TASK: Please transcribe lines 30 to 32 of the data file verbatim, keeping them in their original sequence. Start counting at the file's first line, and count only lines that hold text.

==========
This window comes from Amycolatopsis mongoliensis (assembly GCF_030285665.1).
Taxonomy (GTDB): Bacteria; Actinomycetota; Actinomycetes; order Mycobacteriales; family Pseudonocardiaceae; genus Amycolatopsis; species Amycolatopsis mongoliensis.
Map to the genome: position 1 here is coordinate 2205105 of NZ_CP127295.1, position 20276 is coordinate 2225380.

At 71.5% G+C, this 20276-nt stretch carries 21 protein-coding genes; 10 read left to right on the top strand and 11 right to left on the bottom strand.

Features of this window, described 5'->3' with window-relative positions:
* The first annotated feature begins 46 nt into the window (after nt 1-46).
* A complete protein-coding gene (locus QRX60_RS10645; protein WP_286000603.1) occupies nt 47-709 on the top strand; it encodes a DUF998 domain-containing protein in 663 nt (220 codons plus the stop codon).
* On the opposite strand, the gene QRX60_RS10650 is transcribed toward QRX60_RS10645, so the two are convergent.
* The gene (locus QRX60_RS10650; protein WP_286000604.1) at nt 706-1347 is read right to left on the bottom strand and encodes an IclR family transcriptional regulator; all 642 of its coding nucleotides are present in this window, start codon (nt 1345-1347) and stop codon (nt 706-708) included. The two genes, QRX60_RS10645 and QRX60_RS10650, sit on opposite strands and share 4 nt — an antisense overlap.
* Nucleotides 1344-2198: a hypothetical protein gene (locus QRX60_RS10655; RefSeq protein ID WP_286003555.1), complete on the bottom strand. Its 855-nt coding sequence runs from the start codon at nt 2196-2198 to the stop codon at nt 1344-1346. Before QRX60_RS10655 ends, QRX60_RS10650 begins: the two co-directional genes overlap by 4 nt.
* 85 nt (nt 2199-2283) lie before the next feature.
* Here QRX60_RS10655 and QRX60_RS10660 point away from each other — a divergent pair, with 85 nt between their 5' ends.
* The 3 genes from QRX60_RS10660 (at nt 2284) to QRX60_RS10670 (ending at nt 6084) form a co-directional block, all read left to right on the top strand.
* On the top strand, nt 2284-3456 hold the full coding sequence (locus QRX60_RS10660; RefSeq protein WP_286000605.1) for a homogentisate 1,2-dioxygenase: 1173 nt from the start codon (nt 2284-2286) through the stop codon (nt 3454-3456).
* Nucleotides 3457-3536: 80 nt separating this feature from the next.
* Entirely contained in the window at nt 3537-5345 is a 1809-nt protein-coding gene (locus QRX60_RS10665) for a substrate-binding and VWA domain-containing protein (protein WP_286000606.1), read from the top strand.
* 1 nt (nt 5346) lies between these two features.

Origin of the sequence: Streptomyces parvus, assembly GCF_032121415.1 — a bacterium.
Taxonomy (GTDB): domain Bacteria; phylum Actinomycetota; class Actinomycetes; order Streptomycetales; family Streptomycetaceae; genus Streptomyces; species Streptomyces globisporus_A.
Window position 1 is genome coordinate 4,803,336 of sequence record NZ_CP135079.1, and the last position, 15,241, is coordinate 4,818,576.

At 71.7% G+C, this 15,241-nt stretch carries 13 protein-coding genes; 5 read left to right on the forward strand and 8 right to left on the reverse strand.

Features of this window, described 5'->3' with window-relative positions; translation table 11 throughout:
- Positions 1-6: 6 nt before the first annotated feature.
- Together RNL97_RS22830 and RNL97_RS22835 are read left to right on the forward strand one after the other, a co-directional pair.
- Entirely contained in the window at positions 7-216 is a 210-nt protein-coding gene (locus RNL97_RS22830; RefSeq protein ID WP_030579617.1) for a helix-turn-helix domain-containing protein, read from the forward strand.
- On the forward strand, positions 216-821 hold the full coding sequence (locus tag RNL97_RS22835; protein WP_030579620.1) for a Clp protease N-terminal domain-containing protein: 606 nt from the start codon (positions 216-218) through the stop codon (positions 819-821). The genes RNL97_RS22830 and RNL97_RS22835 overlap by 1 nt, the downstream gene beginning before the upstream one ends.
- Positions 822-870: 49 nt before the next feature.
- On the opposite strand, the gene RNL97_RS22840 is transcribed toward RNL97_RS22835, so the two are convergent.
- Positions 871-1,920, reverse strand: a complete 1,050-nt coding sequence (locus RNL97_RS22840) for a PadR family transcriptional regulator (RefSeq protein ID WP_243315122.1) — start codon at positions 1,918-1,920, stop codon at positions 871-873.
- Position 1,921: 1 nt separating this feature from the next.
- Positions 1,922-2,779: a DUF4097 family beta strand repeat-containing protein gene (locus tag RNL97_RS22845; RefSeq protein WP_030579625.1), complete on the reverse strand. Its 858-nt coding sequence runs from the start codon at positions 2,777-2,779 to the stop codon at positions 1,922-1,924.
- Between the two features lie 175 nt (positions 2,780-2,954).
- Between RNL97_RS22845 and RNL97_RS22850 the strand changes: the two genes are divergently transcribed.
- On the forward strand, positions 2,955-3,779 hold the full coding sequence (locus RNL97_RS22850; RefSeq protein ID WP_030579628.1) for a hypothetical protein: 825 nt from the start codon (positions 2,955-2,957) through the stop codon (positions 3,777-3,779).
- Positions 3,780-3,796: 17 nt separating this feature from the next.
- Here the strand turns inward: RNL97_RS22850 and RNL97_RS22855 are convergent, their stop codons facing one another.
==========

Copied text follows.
- Position 1,921: 1 nt separating this feature from the next.
- Positions 1,922-2,779: a DUF4097 family beta strand repeat-containing protein gene (locus tag RNL97_RS22845; RefSeq protein WP_030579625.1), complete on the reverse strand. Its 858-nt coding sequence runs from the start codon at positions 2,777-2,779 to the stop codon at positions 1,922-1,924.
- Between the two features lie 175 nt (positions 2,780-2,954).